Three PMs

All three of the TV contenders last Thursday were suffering from PMT(ension). It’s a pity they weren’t wired to electrodes, so that we could have measured the extent to which they believed they were lying, or perhaps just what their pulses were. The whole thing struck me as a slightly R.D.Laing-type exercise, as in

Gordon likes Nick because Gordon does not like Dave.  Nick does not like Gordon, but he does not like Dave because Dave does not like Nick.

Carry on at will. The whole thing was not very informative, really, except that it suggests that the ‘plague-on-both-your-houses’ attitude is likely to prevail, and that Cameron is not invincible. It struck me during the debate – I have been trying to place this for a bit – who it is that Cameron reminds me of. And the answer is Pinocchio. Cameron is an inherently Disney figure. It’s not his fault that he looks like one, any more than it is that Brown looks Le Vache Qui Rit. (Clegg looks like Christopher Robin. That’s enough insults.)

It was predictable that Clegg would win. For the same reason, many football fans are hoping that Portsmouth will beat Chelsea in the FA Cup (I wonder what odds you would get on Clegg and Portsmouth both winning). He did do himself some extra favours, largely by talking to the audience and not the middle distance, and by name-checking the questioners. He also got away with being unable to think of an original phrase, once or twice, and nicking Cameron’s phrases (Cameron spoke of carers as ‘unsung heroes’ – Clegg immediately called them the ‘unsung army of heroes and heroines’. You couldn’t help thinking, though, that Blair would have wiped the floor with all of them: so it really was about style and not substance. (I also suspect that Mrs. Clegg’s comparative invisibility is actually going to help Clegg.) And Cameron’s mention of Iran and China … this was a Bush-ish moment, surely. The SNP leader, Alex Salmond, spotted immediately in a post-election comment that Cameron meant to say ‘North Korea’. But it is a blunder Cameron can’t undo, because it would become more obviously a blunder.

I am now officially accepted as an elector, meanwhile, in the Darlington constituency. I have never successfully voted Labour in a general election, so I’ll try again: it seems to me a safe seat (although the Tories did hold it in the 1990s, after winning it back from a by-election victory). I won’t therefore be obliged to vote LibDem in what seems to be the hopeless case of the new Central Devon constituency, into which my former home has been shifted since boundary changes in Devon. I would actually like the LibDems to win, too, in that I am a long-standing supporter of proportional representation – and not the Alternative Vote, which is just a means of getting the person who came second to win, and is a frankly stupid system, as dodgy as First Past The Post.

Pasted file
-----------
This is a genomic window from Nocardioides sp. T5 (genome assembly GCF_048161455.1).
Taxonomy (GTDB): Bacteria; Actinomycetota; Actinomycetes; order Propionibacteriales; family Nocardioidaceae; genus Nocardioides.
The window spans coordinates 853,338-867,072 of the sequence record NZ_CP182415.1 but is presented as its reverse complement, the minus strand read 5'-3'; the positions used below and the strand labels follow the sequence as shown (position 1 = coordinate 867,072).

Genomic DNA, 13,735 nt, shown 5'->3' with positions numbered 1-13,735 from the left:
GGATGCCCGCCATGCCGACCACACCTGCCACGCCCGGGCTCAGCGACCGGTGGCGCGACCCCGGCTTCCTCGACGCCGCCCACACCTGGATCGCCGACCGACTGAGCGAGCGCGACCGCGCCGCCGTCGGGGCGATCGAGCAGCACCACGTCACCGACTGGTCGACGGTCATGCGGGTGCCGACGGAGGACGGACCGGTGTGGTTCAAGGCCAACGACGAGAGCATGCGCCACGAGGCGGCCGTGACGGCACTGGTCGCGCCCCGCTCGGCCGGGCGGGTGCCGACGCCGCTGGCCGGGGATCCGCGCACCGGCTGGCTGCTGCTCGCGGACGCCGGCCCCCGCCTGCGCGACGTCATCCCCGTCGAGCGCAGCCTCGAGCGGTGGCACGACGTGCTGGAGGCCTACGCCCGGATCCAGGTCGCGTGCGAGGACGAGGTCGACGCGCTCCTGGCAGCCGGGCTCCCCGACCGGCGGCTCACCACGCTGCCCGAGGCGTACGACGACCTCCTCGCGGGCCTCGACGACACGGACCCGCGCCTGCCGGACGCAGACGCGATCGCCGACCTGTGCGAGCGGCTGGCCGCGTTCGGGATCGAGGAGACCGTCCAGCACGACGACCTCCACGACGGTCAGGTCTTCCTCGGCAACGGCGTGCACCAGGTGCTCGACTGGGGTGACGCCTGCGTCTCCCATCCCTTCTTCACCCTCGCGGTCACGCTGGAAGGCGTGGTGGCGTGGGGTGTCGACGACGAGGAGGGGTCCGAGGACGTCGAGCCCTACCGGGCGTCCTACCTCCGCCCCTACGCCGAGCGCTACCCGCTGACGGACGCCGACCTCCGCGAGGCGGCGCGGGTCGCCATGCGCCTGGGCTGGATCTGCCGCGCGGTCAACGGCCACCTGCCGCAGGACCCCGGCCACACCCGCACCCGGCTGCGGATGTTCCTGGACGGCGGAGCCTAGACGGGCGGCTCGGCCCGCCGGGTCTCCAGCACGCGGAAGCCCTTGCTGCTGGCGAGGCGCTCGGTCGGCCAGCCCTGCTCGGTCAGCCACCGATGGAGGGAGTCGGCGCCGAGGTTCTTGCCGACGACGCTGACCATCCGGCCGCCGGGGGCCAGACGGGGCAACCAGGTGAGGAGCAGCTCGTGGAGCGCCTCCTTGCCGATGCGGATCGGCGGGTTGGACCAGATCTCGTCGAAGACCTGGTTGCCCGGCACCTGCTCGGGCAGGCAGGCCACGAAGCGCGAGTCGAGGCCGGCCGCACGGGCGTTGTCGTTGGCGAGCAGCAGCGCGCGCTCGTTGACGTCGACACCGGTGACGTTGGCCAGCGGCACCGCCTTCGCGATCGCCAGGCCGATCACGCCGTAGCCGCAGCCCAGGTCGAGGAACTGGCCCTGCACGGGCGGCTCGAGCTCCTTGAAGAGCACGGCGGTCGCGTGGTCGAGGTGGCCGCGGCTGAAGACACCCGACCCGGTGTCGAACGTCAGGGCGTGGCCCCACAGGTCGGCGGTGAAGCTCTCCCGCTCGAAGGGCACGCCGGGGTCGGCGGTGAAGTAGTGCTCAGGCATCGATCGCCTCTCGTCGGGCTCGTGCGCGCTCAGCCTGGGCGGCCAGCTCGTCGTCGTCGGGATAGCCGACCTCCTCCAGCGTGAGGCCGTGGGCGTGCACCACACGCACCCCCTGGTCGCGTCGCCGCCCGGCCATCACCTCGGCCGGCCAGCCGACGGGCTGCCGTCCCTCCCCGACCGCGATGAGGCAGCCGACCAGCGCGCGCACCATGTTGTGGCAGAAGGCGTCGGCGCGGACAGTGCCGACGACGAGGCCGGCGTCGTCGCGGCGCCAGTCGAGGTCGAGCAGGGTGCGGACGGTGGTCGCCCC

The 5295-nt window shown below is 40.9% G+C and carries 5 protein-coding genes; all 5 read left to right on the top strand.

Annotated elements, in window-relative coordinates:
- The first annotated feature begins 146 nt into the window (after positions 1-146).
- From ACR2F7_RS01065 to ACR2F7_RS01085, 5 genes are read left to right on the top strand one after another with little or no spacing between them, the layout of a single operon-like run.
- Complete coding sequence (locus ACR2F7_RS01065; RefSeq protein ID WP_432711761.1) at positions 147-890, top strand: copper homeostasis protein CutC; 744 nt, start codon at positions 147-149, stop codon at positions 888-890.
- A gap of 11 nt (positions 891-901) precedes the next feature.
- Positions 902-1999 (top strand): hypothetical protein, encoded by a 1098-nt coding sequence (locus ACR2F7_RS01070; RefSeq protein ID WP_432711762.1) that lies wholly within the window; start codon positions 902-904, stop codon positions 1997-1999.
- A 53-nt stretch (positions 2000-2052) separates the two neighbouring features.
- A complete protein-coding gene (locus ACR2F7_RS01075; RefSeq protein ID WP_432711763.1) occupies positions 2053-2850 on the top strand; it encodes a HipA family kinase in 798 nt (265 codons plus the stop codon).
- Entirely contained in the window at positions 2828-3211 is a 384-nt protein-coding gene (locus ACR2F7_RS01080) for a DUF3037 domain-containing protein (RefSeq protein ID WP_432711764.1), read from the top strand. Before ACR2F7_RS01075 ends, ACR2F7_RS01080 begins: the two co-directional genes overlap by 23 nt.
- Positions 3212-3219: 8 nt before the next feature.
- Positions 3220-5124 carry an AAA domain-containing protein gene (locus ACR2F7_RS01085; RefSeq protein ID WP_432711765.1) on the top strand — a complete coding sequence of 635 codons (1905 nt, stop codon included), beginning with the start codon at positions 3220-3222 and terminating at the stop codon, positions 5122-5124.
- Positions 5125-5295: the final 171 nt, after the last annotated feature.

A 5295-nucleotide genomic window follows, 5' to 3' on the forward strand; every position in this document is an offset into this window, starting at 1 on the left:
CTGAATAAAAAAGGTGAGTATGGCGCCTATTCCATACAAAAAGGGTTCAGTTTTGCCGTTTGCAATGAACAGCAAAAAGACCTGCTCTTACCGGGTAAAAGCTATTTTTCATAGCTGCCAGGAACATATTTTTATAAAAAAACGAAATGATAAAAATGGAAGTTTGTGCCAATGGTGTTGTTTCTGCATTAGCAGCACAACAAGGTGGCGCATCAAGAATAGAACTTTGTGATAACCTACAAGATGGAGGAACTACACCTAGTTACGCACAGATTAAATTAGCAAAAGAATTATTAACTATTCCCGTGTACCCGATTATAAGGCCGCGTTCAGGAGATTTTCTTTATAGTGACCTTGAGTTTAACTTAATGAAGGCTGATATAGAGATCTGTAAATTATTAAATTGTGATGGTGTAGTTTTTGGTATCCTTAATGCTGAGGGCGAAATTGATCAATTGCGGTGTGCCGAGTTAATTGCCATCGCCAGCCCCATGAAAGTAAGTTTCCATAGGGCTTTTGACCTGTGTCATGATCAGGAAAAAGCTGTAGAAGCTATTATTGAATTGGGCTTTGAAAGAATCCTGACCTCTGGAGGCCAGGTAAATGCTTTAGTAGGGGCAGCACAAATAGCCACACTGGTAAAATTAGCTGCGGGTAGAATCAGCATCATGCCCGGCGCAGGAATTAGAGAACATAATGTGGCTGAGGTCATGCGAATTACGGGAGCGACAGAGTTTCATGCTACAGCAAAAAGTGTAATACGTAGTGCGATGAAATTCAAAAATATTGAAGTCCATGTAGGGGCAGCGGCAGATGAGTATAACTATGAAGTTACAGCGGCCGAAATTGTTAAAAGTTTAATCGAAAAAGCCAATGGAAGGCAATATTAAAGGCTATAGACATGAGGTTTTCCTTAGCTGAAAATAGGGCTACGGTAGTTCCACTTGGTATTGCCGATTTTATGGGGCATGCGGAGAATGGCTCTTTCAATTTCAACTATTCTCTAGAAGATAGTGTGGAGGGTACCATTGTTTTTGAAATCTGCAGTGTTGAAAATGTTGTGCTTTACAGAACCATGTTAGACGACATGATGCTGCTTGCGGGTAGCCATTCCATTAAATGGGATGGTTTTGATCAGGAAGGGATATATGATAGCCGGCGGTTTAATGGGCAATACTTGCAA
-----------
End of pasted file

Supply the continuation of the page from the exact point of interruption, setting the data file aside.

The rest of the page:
I am going to risk a prediction, which is that the LibDems will gain 101 seats, and that there will be a tie between the others. I suspect that there will be two Independents (Wyre Forest and the one in Wales), three Plaid Cymrus, one Green, and ten SNPs. And that there will be no change in Northern Ireland. I also think UKIP might nick the Speaker’s seat. I ought to say that I have never ever predicted anything but nonsense in the past, but that’s my best shot.

Cameron listens to John Major


2 Responses to Three PMs

  1. I appear to be related to you. Both William Pottinger and Ethel Mary Grace were my grandmother’s first cousins i.e. they were the children of Captain William Pottinger brother of my greatgrandfather Captain Thomas Pottinger. I live 5 minutes walk from the house where Ethel and William were brought up in Sunderland. I am fascinated by the China link because as far as I can work out Ethel’s only sister Florence married a man called Cox who became a missionary. Their son George Pottinger Cox was killed in Gallipoli at the very end of the campaign and he is remembered on his grandfather (WP’s) gravestone in Ryhope Road cemetery. Some of the military sources say that his father was a missionary George Innocent Cox and he was in Tientsin in China at the time of his son’s death. This seems to link in with some of your work.I am a professional writer and musician and have published a number of articles on the Pottingers of Burra Isle Shetland. Captain William and Captain Thomas’s paternal grandfather was called Innes Pottinger – that’s how I picked you up on google.

    • J N RUDD says:

      Hi Keith,
      My wife is the grand daughter of William Pottinger and the g grandaughter of Captain William Pottinger.
      I have a large amount of Pottinger Papers and am transcribing some of Alex Pottinger’s Notes.
      Could you contact me please.

      Norman Rudd

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